Danielson followed me and I followed Karl slowly and quietly down the trail until Karl either saw or heard something. He pointed and said, "there they are, right up there." As hard as I looked through the dark timber I couldn’t see anything! I thought he was just imagining there were deer there for our benefit. Karl made some squealing noises that sounded to me like they would scare any respectable deer to the next mountain range! After several anxious minutes waiting and listening to Karl squeal, he said the deer were moving down the slope. I still couldn’t see any deer!

All of a sudden, like out of an outdoors’ magazine, a big, dark British Columbia mule deer buck appeared in a small clearing straight ahead and only about 70 yards away! He looked good to me, so I found him in my scope and squeezed the trigger on my Ruger No. 1, .270. He hunched up and bolted off. We couldn’t find any blood at the spot, so Karl asked me, "are you sure you hit him?" What kind of a question is that — 70 yards, standing still, with a scope! I was sure I hit him!

Hits The Mark
The 5×5 muley buck was stone dead just 40 yards down the hill from where he stood when I shot. After field dressing him, it was too late in the day to get him back to the lodge, so we let him lay. After some early morning "spotting" for Danielson’s turn to shoot, we returned to the kill site with an ATV. After cutting a few deadfalls out of the way, we brought the buck to the big crew cab. We hung him in the taxidermist’s backyard to skin and quarter. The head and cape were left there to be mounted and the meat was given to one of the other guides.

The author and his 5×5 British Columbia Mule Deer.

I had bragging rights for the next couple of days. There were a couple missed shots, a few missed opportunities, but no other bucks were taken by any of the other seven hunters during the five-day hunt. Danielson never had a glimpse of a Williams Lake mule deer buck, other than the two we saw the first morning and the one I shot. He had bought a timber wolf tag along with his deer tag and we got in the middle of a pack of timber wolves some hunters had scattered. About five or six wolves were howling, trying to get back together in the heavy timber. It just wasn’t Danielson’s day — I saw the wolves, but he only heard them howling!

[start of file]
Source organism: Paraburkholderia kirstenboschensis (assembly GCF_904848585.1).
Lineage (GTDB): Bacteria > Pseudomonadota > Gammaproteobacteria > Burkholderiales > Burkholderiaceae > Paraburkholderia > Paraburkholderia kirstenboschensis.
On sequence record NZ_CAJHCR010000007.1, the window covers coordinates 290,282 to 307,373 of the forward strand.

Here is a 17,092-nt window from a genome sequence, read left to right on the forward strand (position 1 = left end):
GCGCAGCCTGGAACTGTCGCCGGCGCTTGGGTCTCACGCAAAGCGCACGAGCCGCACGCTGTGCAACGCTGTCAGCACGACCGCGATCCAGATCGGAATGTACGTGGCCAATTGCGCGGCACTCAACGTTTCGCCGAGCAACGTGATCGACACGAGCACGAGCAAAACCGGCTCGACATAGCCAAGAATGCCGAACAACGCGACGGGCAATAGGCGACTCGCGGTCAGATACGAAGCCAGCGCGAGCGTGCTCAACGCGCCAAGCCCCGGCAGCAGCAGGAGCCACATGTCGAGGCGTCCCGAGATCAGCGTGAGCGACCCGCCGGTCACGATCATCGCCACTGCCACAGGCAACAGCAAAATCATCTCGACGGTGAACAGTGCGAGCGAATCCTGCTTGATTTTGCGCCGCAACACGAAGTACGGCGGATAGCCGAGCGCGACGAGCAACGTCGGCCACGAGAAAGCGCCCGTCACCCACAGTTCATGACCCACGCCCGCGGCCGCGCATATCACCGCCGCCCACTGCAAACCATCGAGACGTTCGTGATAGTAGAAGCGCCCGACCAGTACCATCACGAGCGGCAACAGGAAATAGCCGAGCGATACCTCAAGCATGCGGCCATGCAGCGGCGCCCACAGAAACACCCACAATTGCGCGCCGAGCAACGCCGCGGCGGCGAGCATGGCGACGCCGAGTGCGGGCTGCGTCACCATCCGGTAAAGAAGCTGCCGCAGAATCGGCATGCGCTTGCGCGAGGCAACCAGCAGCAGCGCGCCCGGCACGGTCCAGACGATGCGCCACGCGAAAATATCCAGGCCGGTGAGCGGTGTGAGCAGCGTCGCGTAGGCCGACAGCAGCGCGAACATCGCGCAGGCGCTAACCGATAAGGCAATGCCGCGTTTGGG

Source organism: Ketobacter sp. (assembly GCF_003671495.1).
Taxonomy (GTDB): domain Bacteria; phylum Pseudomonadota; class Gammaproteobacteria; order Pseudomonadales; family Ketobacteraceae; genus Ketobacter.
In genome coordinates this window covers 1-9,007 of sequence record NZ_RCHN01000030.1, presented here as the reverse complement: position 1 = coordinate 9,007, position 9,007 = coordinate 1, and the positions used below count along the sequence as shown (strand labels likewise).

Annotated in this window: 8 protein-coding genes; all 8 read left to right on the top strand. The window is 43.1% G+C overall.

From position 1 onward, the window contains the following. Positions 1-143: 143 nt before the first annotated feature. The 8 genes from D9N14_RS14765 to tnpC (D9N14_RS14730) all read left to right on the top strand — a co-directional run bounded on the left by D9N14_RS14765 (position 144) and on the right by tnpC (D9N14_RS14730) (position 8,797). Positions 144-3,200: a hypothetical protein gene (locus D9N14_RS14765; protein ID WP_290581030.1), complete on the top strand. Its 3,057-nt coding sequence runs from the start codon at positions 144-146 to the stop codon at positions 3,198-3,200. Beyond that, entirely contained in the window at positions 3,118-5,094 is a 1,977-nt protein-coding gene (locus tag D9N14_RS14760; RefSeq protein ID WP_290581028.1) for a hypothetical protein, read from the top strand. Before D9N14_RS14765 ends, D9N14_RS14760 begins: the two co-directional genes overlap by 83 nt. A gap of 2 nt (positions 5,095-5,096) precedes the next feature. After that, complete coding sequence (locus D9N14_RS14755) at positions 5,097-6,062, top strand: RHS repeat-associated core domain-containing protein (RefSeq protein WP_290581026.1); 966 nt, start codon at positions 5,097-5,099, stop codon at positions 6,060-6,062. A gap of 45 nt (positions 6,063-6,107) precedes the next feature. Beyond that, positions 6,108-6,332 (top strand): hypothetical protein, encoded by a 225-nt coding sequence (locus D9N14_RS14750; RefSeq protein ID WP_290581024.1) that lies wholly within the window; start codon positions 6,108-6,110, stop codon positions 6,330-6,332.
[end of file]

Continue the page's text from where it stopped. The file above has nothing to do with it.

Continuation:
Different Kind Of Hunt
Not everything about all hunts is positive. Killing a deer is not even necessary to have a successful hunt. We ended up going 1-for-8 — but I was the one! The accommodations, food, scouting vehicles, and personnel were great. I would not recommend against anyone going on this hunt, but I would clue them in on some of the details so they were informed consumers. If spotting from a pickup seat isn’t your idea of hunting, this isn’t the place to go. Always ask for and check out references before laying out too much cash for a guided hunt.

With eight hunters in camp, it is easy for the conversation to come around to "how much did you pay?" — a question that raised some concern. It turns out that no two hunters paid the same fee, not even Danielson and I. Another rule is to always know the price and what is included. The range was from about $1,500 to $2,500. My hunt was near the high end, but with a big buck on the meat pole, I wasn’t complaining. As I look at that buck on my wall today, I only remember the best parts of the trip to Williams Lake.